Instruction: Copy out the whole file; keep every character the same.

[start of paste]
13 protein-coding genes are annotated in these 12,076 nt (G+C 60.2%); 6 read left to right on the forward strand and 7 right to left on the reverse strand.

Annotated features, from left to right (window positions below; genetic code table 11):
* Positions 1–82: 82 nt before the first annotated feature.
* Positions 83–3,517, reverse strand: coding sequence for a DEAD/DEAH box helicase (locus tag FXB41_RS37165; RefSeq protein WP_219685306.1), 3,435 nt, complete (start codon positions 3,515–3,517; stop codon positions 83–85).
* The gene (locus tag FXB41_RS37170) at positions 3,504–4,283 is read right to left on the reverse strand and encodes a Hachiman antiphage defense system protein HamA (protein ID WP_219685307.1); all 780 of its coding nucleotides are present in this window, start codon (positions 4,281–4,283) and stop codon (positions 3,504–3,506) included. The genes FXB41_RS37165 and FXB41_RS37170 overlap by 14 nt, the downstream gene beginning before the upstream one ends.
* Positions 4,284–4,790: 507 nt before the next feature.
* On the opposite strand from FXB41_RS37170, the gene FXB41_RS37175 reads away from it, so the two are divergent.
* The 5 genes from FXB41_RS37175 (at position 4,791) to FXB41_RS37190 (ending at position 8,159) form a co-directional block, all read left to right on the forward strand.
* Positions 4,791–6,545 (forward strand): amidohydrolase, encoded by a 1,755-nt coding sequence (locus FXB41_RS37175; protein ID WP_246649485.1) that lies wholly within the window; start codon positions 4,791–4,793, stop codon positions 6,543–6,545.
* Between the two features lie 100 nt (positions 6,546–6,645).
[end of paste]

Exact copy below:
13 protein-coding genes are annotated in these 12,076 nt (G+C 60.2%); 6 read left to right on the forward strand and 7 right to left on the reverse strand.

Annotated features, from left to right (window positions below; genetic code table 11):
* Positions 1–82: 82 nt before the first annotated feature.
* Positions 83–3,517, reverse strand: coding sequence for a DEAD/DEAH box helicase (locus tag FXB41_RS37165; RefSeq protein WP_219685306.1), 3,435 nt, complete (start codon positions 3,515–3,517; stop codon positions 83–85).
* The gene (locus tag FXB41_RS37170) at positions 3,504–4,283 is read right to left on the reverse strand and encodes a Hachiman antiphage defense system protein HamA (protein ID WP_219685307.1); all 780 of its coding nucleotides are present in this window, start codon (positions 4,281–4,283) and stop codon (positions 3,504–3,506) included. The genes FXB41_RS37165 and FXB41_RS37170 overlap by 14 nt, the downstream gene beginning before the upstream one ends.
* Positions 4,284–4,790: 507 nt before the next feature.
* On the opposite strand from FXB41_RS37170, the gene FXB41_RS37175 reads away from it, so the two are divergent.
* The 5 genes from FXB41_RS37175 (at position 4,791) to FXB41_RS37190 (ending at position 8,159) form a co-directional block, all read left to right on the forward strand.
* Positions 4,791–6,545 (forward strand): amidohydrolase, encoded by a 1,755-nt coding sequence (locus FXB41_RS37175; protein ID WP_246649485.1) that lies wholly within the window; start codon positions 4,791–4,793, stop codon positions 6,543–6,545.
* Between the two features lie 100 nt (positions 6,546–6,645).